Sunday, September 21, 2014

The Truth

This is your central nervous system. Science might argue that this is everything that you are.
I beg to differ.

Fuck. I wish I could wax poetic around this post. I wish I didn't have to write this at all, but I do. For many reasons. But I would also be lying if I didn't straight out tell you that I am so scared to tell you all what I've been dealing with.

I'll just say it. 
 
*deep breath*
 
In May I was diagnosed with Multiple Sclerosis. And I know some of you are thinking "no way," that's just Susannah being a hypochondriac, anxiety, we've been hearing her being afraid of this for years...to which I say, true. And I really hate being right.

Thinking back, I felt my first symptoms in college, and then, as you may or may not know, I have had vague sensory symptoms throughout the years. Everyone told me it was anxiety: my mom, my dad, Allen, my friends, even neurologists that I went to. And when a doctor says you're wrong, that you're just a hypochondriac and crazy, then you start to believe it. So every time I had a symptom I would feel even crazier, and think that I was weak for being so anxious that I could actually make myself feel symptoms. It became part of who I am...hypochondriac Susannah, ha! Isn't she a loveable mess of a girl?

A long time ago, when we were 21 or so, Bryan and I went to Vegas with some friends and had this system for winning: we thought that if a roulette table hit on a color consistently for 7 times then the next time it would hit the next color. We played this system for the entire weekend and won big. It wasn't until later when I understood how statistics worked did I realize the system was flawed. The 1st, 2nd, 3rd or even 7th time had nothing to do with the 8th roulette spin. Every spin had the same odds of hitting red or black. Winning big was just luck.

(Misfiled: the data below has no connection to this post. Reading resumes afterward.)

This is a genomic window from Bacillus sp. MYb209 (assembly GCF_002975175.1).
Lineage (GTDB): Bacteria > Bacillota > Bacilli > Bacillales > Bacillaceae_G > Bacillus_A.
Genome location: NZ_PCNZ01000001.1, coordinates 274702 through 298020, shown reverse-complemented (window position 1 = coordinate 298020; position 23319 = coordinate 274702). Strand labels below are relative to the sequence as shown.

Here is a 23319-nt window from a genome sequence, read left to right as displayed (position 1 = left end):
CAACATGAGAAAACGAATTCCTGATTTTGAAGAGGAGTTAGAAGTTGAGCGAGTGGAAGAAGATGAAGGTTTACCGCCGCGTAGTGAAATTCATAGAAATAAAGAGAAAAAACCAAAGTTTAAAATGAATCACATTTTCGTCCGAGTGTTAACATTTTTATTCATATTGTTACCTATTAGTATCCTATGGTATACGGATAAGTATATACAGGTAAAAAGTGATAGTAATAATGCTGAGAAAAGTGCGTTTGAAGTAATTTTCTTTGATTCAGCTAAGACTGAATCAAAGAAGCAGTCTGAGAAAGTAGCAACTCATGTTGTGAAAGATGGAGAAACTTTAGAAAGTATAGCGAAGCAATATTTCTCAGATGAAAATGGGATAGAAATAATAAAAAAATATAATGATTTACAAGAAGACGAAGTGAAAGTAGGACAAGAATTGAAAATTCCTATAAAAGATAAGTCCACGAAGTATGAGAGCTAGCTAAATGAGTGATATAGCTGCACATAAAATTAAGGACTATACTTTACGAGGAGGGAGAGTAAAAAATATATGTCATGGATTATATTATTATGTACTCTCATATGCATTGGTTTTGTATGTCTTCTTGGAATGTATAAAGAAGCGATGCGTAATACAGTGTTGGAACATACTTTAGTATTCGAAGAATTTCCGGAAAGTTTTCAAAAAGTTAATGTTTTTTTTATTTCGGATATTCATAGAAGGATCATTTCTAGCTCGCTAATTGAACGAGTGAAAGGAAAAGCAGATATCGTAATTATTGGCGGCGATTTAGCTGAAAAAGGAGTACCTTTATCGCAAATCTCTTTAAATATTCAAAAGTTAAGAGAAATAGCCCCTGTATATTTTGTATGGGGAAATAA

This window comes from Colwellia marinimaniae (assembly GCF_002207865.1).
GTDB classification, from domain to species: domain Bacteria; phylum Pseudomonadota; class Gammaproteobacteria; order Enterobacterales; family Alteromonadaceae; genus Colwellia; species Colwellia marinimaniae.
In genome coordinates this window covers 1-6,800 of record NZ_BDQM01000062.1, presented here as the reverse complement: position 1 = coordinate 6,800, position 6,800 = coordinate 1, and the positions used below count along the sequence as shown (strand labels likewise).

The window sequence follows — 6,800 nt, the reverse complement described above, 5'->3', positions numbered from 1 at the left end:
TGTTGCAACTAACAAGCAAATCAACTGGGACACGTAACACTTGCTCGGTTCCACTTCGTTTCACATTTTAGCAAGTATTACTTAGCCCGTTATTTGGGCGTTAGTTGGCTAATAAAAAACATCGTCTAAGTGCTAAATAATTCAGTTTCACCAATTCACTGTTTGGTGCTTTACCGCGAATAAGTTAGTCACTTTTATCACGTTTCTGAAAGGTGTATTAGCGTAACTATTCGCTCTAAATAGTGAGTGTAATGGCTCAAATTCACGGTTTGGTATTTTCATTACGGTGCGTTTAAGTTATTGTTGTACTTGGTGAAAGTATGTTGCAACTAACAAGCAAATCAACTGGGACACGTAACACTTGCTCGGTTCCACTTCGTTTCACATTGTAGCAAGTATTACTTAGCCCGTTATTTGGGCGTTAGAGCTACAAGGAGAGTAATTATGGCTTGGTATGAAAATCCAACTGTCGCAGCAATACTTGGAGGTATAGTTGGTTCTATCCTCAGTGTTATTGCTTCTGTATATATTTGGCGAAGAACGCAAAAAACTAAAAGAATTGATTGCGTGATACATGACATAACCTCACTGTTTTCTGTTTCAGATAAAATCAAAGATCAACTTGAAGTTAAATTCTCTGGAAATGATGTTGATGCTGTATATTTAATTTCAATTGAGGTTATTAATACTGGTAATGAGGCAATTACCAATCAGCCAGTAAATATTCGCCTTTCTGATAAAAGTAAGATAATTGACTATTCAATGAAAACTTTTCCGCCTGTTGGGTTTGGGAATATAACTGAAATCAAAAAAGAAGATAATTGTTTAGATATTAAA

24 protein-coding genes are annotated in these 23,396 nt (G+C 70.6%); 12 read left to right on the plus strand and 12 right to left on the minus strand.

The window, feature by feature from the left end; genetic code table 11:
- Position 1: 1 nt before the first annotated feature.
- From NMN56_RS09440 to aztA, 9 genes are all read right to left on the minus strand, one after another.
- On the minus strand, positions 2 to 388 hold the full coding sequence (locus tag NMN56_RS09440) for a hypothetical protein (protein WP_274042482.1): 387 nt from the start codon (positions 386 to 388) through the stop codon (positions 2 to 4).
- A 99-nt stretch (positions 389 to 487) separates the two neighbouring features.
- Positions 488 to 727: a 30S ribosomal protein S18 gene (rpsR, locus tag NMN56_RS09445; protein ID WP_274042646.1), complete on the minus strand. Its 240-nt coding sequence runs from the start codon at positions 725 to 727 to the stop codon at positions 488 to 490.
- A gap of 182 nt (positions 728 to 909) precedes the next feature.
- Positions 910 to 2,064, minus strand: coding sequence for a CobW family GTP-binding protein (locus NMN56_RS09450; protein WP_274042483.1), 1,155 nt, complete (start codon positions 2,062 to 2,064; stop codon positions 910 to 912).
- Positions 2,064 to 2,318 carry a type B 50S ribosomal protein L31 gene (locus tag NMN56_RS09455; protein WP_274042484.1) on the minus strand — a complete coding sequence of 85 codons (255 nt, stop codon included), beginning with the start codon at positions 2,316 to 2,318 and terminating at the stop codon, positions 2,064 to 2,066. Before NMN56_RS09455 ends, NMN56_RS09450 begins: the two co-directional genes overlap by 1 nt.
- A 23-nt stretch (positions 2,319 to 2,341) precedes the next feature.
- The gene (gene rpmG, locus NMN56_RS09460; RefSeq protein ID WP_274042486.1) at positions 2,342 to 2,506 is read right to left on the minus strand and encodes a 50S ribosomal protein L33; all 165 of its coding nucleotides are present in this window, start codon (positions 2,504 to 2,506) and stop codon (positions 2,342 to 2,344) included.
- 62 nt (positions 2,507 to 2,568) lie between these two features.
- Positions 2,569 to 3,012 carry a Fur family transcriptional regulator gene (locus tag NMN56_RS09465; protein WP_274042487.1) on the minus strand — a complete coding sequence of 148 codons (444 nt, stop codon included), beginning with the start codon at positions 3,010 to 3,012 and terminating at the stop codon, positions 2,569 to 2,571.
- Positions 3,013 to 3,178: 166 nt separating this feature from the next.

I've been thinking of that story because what the fuck? Allen had MS, and two months after I have to watch him die I am diagnosed? What are the fucking odds? How can that be? It's just too strange. Too fucking wrong. I have been incredulous, depressed and angry, really fucking pissed off, actually, but I am slowly coming to the realization that I had just as much of a chance of getting MS as anyone else, no matter the fact that Allen had it or that I was so afraid of it. Just because you're paranoid doesn't mean that people aren't out to get you, etc.
 
Since May I've had to reinvent myself. That is, I was so used to thinking I was anxious or so empathetic-Indigo-child special that I took on Allen's symptoms, and now I know that none of that is true. I am not anxious or a loveable hypochondriac, but a maybe not-as loveable woman who is always right. Because let the record state: I. Was. Right.

So what do you do when your biggest nightmare comes true?

When I was first diagnosed in May I wished I were dead. That is hard to admit--defeat, but I felt truly defeated. I mean, I don't want to do to my family what Allen did to our family. His illness was a tragedy on so many levels. I felt damaged and flawed and embarrassed. But of course I can't die because I have 2 kids and a husband and a life that I love more than anything. So that strikes out that possibility. Then there were strong moments when I told myself that Allen was the absolute worst case scenario MS (he was), and that most people with MS do not progress like he did (they don't). I tell myself that more than any other game or story or whatever, that this is how I can teach my kids best how to navigate life with resilience, humor, courage, grace and kindness. (Then I usually tell myself to shut up because I have MS, stop being such a fucking Pollyanna...)